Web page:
As of December 2019, there were 1,243 minority-owned dealerships in the U.S., according to data from the National Association of Minority Automobile Dealers, a sibling association of NADA. That number rose 2.3 percent from 2018, when there were 1,215 minority-owned stores. Overall, there were about 18,200 dealerships in 2019.
While there's always room for improvement, Welch said, it just makes good business sense to embrace diversity and inclusiveness. "When we take a look at the consistency of our customers' base, it's very diverse: 32 percent of new-car and -truck customers are ethnic minorities and growing," he said. "We need a diverse work force to match that in the communities."
At NADA, about 41 percent of its 160 employees are women and about 20 percent are minorities, Welch said. "We're always looking to improve those numbers," he noted.
From within, NADA has created an internal inclusiveness committee led by Claudia Kropf, vice president of human resources. The eight-member committee is employee-driven and meets monthly to start a dialogue, raise awareness and come up with recommendations for how to improve as an organization.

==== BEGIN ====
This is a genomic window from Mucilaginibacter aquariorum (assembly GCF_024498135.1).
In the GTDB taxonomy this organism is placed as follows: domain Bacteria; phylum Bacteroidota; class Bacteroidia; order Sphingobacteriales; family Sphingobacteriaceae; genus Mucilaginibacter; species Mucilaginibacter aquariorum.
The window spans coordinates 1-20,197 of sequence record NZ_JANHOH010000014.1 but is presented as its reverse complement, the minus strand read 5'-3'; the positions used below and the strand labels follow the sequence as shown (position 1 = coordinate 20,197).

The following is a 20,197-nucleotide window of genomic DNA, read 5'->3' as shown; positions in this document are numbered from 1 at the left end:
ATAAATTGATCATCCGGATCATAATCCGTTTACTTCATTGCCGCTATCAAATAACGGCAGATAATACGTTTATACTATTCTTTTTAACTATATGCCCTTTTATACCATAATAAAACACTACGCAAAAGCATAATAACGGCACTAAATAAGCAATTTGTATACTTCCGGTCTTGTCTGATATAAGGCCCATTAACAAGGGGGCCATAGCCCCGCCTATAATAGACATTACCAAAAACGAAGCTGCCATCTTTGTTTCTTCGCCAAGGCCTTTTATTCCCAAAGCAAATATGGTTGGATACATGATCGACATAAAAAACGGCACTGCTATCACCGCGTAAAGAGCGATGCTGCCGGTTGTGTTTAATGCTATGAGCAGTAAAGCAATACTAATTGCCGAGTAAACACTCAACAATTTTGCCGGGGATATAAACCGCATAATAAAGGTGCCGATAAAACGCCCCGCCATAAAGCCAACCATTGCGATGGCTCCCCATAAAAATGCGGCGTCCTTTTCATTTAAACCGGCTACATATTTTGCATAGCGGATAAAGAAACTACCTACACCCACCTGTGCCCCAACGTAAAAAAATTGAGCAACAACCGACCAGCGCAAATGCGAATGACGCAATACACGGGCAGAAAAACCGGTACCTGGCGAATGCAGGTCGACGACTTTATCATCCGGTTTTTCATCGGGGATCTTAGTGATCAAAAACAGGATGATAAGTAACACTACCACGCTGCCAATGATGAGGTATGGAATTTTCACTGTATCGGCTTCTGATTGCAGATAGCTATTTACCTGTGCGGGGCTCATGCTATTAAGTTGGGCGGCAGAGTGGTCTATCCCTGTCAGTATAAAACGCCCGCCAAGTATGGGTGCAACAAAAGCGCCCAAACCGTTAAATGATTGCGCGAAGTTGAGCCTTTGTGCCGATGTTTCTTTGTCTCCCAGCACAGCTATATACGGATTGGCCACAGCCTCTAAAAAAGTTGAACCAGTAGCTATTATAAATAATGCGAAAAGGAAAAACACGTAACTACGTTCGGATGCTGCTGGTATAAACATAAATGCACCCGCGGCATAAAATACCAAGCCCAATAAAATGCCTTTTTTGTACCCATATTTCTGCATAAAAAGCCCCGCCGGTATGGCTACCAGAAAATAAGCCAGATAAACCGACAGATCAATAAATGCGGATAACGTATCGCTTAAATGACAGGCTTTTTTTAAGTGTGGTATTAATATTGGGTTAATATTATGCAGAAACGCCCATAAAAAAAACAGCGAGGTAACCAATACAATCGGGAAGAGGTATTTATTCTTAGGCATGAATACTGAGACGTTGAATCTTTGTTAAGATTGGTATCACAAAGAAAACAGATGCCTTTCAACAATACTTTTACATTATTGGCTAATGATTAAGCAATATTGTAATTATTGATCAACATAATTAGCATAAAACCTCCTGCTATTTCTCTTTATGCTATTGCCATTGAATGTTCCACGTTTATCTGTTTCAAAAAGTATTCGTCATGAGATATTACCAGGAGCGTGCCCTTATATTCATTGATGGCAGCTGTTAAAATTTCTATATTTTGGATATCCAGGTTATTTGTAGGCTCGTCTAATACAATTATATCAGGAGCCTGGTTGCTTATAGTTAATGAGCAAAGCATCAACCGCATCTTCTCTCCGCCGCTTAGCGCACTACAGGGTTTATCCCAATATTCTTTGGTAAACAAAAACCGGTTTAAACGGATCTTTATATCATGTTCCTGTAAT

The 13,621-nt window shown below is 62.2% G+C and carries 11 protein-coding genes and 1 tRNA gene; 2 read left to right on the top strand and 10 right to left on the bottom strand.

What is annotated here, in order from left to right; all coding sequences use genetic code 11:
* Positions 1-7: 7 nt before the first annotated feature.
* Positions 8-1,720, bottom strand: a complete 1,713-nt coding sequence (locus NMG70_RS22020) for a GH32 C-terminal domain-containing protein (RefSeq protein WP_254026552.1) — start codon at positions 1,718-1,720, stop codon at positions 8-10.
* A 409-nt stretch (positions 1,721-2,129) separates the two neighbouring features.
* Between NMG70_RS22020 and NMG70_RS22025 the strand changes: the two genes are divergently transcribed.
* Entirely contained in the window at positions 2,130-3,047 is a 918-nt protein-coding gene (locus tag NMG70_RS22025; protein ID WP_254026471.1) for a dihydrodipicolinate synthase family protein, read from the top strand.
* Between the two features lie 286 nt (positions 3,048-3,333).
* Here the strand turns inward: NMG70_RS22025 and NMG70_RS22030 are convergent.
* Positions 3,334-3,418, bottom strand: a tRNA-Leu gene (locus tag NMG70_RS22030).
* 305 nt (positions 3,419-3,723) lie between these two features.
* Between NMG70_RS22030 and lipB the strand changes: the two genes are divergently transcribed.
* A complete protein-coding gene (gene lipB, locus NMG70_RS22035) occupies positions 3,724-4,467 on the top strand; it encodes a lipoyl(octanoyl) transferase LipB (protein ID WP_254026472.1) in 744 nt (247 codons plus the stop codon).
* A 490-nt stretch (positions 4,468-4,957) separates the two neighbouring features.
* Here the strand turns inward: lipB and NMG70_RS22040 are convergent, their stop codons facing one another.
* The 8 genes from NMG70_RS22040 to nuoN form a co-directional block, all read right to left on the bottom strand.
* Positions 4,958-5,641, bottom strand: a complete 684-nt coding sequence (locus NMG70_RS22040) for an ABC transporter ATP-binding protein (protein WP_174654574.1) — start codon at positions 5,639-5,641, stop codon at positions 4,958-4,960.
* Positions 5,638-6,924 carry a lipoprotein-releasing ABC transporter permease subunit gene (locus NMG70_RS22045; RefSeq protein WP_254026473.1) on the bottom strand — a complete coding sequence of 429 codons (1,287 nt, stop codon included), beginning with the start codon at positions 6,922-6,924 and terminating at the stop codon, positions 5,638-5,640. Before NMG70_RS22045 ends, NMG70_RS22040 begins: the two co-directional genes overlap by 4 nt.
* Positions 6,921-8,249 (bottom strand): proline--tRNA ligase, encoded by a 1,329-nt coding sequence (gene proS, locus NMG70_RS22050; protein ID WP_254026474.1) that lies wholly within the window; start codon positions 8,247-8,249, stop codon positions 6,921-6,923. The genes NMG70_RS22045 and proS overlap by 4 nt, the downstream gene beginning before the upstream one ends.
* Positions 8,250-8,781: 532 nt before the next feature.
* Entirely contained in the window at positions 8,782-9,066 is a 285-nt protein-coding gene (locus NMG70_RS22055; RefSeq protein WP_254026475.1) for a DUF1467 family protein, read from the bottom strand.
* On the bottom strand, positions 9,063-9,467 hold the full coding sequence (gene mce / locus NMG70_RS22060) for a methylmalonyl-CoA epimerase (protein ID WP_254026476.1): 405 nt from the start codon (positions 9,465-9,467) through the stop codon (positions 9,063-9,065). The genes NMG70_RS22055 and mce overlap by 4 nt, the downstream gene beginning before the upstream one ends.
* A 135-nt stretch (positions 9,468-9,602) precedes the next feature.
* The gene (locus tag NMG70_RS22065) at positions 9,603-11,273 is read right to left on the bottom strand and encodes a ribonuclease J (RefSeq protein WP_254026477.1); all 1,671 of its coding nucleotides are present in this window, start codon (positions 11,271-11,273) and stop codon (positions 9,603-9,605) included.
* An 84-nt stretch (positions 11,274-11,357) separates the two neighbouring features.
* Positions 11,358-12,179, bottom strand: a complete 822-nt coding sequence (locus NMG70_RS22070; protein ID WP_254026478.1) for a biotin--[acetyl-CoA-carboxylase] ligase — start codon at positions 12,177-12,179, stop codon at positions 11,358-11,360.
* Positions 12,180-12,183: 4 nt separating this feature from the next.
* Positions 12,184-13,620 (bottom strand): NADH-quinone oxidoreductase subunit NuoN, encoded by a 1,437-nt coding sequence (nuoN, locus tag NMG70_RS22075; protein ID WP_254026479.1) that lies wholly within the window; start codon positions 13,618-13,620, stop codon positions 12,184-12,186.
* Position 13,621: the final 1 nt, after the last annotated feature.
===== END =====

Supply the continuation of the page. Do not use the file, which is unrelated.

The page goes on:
NADA also has joined the U.S. Chamber of Commerce's Equality of Opportunity Initiative, a nationwide effort to advance economic inclusion through business leadership. Myra Dandridge, NADA's first executive director of external affairs and public policy, is spearheading the endeavor.
"We want to reflect both our communities and our customer base," Welch said.
"People need to be treated equally. And we here at NADA — and the board through its proclamation — has said, 'That's right. We want equality.' "